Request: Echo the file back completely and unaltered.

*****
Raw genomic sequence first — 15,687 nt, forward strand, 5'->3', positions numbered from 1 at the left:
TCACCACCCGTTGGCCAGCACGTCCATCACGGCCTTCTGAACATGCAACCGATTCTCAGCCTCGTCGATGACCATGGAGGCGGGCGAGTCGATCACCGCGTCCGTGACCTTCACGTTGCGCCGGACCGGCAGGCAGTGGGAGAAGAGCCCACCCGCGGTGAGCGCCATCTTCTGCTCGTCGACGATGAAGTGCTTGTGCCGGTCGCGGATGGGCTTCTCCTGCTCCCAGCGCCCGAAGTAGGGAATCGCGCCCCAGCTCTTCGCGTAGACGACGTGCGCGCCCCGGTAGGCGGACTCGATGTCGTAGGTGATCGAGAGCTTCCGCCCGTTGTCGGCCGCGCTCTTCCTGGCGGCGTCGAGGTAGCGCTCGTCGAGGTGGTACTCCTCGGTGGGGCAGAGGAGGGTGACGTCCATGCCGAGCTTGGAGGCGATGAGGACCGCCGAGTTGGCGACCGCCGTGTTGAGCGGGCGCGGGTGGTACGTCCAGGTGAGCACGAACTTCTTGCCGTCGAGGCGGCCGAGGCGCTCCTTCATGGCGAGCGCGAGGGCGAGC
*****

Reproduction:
Raw genomic sequence first — 15,687 nt, forward strand, 5'->3', positions numbered from 1 at the left:
TCACCACCCGTTGGCCAGCACGTCCATCACGGCCTTCTGAACATGCAACCGATTCTCAGCCTCGTCGATGACCATGGAGGCGGGCGAGTCGATCACCGCGTCCGTGACCTTCACGTTGCGCCGGACCGGCAGGCAGTGGGAGAAGAGCCCACCCGCGGTGAGCGCCATCTTCTGCTCGTCGACGATGAAGTGCTTGTGCCGGTCGCGGATGGGCTTCTCCTGCTCCCAGCGCCCGAAGTAGGGAATCGCGCCCCAGCTCTTCGCGTAGACGACGTGCGCGCCCCGGTAGGCGGACTCGATGTCGTAGGTGATCGAGAGCTTCCGCCCGTTGTCGGCCGCGCTCTTCCTGGCGGCGTCGAGGTAGCGCTCGTCGAGGTGGTACTCCTCGGTGGGGCAGAGGAGGGTGACGTCCATGCCGAGCTTGGAGGCGATGAGGACCGCCGAGTTGGCGACCGCCGTGTTGAGCGGGCGCGGGTGGTACGTCCAGGTGAGCACGAACTTCTTGCCGTCGAGGCGGCCGAGGCGCTCCTTCATGGCGAGCGCGAGGGCGAGC